"Beryl would be astounding to happen anyway, but for it to form in June is completely unprecedented."

Hurricane Corso

It took only two days for Hurricane Beryl to grow from a minor tropical storm into a deadly category-four event. Then it grew into a powerful category five hurricane, the strongest on the hurricane wind scale, blasting through the Caribbean with wind speeds reaching 165 mph and causing numerous deaths.

Beryl has alarmed environmental scientists for how early in the year it appeared, with most major storms only forming closer to September. And as The Guardian reports, that's almost certainly due to climate change supercharging Atlantic ocean temperatures.

"Beryl would be astounding to happen anyway, but for it to form in June is completely unprecedented," University of Miami climate scientist Brian McNoldy told the newspaper. "It’s just remarkable to see sea temperatures this warm."

"I don’t think anyone would expect an outlier like this to happen, it exceeded expectations," he added. "With a climate-change-influenced ocean, we are making extreme storms like this more likely to happen."

Hot Tub Clime Machine

This year follows an already worrying trend, with 2023 also seeing off-the-charts and record-breaking ocean temperatures, and 2024 looking similar. In June alone, the North Atlantic has seen temperatures of two to five degrees Fahrenheit warmer than average.

And that doesn't bode well for the rest of hurricane season.

"In the Caribbean Sea it has actually been warmer than its usual peak since mid-May, which is absolutely crazy," McNoldy told The Guardian. "If the ocean already looks like it’s the peak of hurricane season, we are going to get peak hurricanes."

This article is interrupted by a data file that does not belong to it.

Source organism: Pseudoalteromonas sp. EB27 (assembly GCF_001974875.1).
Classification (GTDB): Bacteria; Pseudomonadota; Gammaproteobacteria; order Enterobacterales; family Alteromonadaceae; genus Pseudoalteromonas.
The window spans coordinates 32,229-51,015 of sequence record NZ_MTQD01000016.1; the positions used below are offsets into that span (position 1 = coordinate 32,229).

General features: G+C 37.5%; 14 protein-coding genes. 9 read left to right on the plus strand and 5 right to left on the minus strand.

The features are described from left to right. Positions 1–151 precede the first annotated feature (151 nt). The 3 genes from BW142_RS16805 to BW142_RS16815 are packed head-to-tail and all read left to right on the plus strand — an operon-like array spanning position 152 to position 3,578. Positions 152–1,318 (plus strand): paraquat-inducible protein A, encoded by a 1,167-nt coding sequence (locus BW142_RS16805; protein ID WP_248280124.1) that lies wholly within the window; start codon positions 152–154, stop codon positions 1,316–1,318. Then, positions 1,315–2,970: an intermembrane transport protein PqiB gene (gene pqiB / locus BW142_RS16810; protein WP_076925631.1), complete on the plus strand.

"In terms of the science, it’s unfortunately kind of right in line with what we expect when we’re warming the planet and we’re warming our oceans, especially," Rowan University hurricane expert Andra Garner told NPR.

While we still can't definitively conclude that climate change is directly responsible for a higher number of storms, scientists have found that the intensity of storms has been growing as a result, feeding on warmer ocean temperatures and releasing more rain from extra moisture in the air.

"Although it is uncertain to what extent climate change contributed to the early formation of Hurricane Beryl, our climate models suggest that the mean intensity of hurricanes will increase in the future due to enhanced global warming," National Oceanic and Atmospheric Administration research scientist Hiroyuki Murakami told the BBC.

The situation is so dire that experts are now calling for a new "category six" to be added as wind speeds are reaching records much faster.

In short, we're in uncharted territory — and hurricane season has only just begun.

"Hurricane Beryl sets a precedent for what we fear is going to be a very, very active, very dangerous hurricane season, which will impact the entire Atlantic basin," World Meteorological Organization deputy secretary-general Ko Barrett told the BBC.

More on global weather: Nvidia Is Simulating a Copy of the Earth

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